• Each picture element (pixel) receives bits of data that tell it what color to be. The simplest possible image would have only one bit per pixel, meaning each pixel could only be either pure black (zero) or pure white (one).
  • At two bits, we reach four possible combinations: 00, 01, 10, and 11. That's two shades of gray in between our original black and white.
  • Increasing up to the standard 8 bits, we achieve 256 possible shades.


  • Resolution is the level of detail in a digital image.
  • An image's resolution is its total number of pixels, as measured in megapixels, each of which is worth 1 million pixels.
  • The higher an image's resolution, the more it can be enlarged before details blur and individual pixels can be discerned.

Raster Images

  • Rectangular grid of 2D pixels in which each pixel has an assigned color value.
  • Capable of fine-tuned detail, but can't be resized without losing definition.
  • Most commonly used image type (photos, photo editing).
  • Examples: JPEG, PNG, and GIF.

Vector Images

  • A series of mathematical equations, lines, and curves on a grid that produces an image with shapes, borders, and fill colors.
  • Can be scaled infinitely without loss in quality but require a lot of computing power to add fine details.
  • Less commonly used image type (logos, digital illustrations).
  • Examples: SVG, AI, and PDF.


Read more about how digital images work in What Is a Digital Image?

Did You Know?:  ScanSnap software includes automatic face rotation, color correction, and red-eye removal for easy photo digitization. Click here to learn more.

The Best Digitization Services

There are several ways to digitize photos. Scanning photos yourself provides control over the process, but sometimes convenience is the name of the game. Professional photo digitization services are a surefire way to ensure a quality product, preserving your memories and the original photos.

    Why use a digitization service?

  • No scanning equipment required.
  • Saves time on scanning and digital touch-ups.
  • Can digitize unusual formats such as slides, negatives, or movie reels.
  • Expert service that produces high-quality scans.

Digitization Options

Mail-in Service: EverPresent

  • Mail materials to their Massachusetts office.
  • Includes dust removal and cleaning services.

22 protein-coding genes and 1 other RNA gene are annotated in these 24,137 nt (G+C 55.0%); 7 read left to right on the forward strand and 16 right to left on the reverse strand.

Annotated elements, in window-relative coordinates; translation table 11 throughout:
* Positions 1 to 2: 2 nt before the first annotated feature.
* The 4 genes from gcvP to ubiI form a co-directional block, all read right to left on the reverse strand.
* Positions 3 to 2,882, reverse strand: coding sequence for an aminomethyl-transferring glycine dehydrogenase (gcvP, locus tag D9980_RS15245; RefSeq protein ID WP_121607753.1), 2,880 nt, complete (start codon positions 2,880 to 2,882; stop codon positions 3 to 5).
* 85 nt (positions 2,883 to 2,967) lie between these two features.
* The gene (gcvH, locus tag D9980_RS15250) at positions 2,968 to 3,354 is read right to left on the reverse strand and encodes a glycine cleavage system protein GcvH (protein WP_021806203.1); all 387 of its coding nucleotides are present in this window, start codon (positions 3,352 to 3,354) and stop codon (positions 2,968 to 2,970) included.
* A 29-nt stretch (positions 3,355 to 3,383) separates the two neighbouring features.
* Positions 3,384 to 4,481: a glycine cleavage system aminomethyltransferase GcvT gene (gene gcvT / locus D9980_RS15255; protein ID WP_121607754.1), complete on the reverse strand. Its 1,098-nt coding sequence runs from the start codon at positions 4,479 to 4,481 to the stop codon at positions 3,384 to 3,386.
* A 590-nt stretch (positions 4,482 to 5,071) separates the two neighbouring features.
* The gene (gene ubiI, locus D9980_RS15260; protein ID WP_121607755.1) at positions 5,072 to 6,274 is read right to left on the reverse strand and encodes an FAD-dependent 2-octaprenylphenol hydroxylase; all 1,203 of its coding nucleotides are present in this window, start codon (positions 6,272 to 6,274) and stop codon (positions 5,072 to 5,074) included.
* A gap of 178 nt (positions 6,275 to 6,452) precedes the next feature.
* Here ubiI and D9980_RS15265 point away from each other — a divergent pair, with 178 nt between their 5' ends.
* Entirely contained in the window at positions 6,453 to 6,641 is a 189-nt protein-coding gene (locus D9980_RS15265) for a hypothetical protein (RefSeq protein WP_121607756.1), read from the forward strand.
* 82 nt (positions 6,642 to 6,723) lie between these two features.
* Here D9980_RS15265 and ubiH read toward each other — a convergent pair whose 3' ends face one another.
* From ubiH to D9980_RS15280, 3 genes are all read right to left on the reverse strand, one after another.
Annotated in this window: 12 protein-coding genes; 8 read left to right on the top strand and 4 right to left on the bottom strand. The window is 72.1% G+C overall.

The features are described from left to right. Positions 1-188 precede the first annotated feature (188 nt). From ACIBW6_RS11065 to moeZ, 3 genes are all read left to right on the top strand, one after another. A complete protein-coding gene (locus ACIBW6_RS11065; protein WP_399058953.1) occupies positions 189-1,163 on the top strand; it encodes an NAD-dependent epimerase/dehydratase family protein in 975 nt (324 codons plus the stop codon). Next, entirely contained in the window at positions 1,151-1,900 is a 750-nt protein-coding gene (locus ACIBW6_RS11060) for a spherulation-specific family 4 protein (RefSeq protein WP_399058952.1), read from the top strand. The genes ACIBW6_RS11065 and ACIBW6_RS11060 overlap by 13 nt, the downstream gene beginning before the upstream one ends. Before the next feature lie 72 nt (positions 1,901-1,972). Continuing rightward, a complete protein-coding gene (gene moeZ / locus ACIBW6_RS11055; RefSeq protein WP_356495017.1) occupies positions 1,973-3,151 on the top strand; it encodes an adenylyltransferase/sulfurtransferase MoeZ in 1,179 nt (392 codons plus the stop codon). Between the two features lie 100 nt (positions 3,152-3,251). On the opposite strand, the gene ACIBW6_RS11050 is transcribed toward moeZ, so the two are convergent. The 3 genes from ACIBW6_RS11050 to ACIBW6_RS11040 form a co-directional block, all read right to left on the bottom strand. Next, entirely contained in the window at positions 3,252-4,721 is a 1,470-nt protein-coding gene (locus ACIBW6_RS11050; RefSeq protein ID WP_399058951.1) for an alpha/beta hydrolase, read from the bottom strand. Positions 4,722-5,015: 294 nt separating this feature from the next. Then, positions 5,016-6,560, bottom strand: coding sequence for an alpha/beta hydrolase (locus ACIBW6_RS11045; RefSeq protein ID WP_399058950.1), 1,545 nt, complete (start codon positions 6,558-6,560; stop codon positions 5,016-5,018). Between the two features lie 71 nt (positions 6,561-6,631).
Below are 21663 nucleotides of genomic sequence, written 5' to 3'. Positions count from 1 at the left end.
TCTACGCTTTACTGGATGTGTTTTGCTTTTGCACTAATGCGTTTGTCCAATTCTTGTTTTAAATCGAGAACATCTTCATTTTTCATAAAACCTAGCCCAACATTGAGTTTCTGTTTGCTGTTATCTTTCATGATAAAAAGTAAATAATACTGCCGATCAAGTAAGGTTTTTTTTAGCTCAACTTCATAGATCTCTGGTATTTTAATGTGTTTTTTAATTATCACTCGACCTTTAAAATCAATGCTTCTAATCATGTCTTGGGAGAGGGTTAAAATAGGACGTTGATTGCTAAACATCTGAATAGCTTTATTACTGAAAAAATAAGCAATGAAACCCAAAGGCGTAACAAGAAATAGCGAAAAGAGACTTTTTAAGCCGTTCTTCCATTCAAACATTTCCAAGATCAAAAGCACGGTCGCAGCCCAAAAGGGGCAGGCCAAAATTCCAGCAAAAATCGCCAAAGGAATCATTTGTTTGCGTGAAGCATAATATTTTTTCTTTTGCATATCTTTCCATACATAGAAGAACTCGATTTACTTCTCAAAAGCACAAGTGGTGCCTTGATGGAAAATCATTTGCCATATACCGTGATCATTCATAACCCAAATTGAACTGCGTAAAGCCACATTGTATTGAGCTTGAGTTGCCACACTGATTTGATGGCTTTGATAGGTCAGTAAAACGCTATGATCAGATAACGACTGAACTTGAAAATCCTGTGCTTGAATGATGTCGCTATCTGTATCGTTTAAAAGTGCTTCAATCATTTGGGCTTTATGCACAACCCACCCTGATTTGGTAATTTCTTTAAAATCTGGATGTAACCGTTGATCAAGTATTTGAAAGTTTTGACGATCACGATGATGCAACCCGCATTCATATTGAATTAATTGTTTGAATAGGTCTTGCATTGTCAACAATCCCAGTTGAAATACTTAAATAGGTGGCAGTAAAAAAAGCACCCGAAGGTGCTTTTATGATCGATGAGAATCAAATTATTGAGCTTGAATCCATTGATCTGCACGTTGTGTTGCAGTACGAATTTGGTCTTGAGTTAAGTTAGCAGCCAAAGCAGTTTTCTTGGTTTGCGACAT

• Costs range from $0.59 per standard photo, slide, or negative, to $2.99 per photo album or scrapbook page.
  • Extra-delicate photos, captioning, advanced image retouching, and meta-tagging cost extra.
  • Produces a private download link and a physical USB drive or DVD, and materials are then returned via mail.


Local service: FedEx Office

  • National chain offering scanning, printing, and shipping services.
  • Self-service, on-site scanners or scanning guided by service representatives.
  • Often offers small and large format scanners.
  • No options for specialized media such as slides or film reels.
  • Pricing varies based on location.

Best DIY option

  • Scan many photos quickly.
  • Control over the scanned product.
  • No hidden service fees.
  • Bundled software enables easy organization.
  • Less cost-effective for smaller, one-off scanning projects.
  • Difficult to scan larger photos.

Read more about digitization services in 3 Best Photo Digitization Services Available.

Tips for Digitizing Old Photos

Physical photos become more and more fragile as they age, but the memories they represent only grow more precious. Scanning old, delicate photos presents particular challenges, but is vital to protect them from the ravages of time and make them easier to share and organize.

    Why you should digitize photos

  • Easy sharing via the internet.
  • Permanent preservation.
  • Safe from natural disasters.
  • Easy to store and organize.

How to digitize old photos safely

Before scanning

  • Avoid touching photo surfaces to keep them clear of finger oils. Consider wearing cotton gloves during handling.
  • Dust your photos and scanning surface with a microfiber cloth or compressed air.
  • Don't try to undo creases, but do try to keep photos flat when they're being scanned. Use acid-free glue to repair torn photos.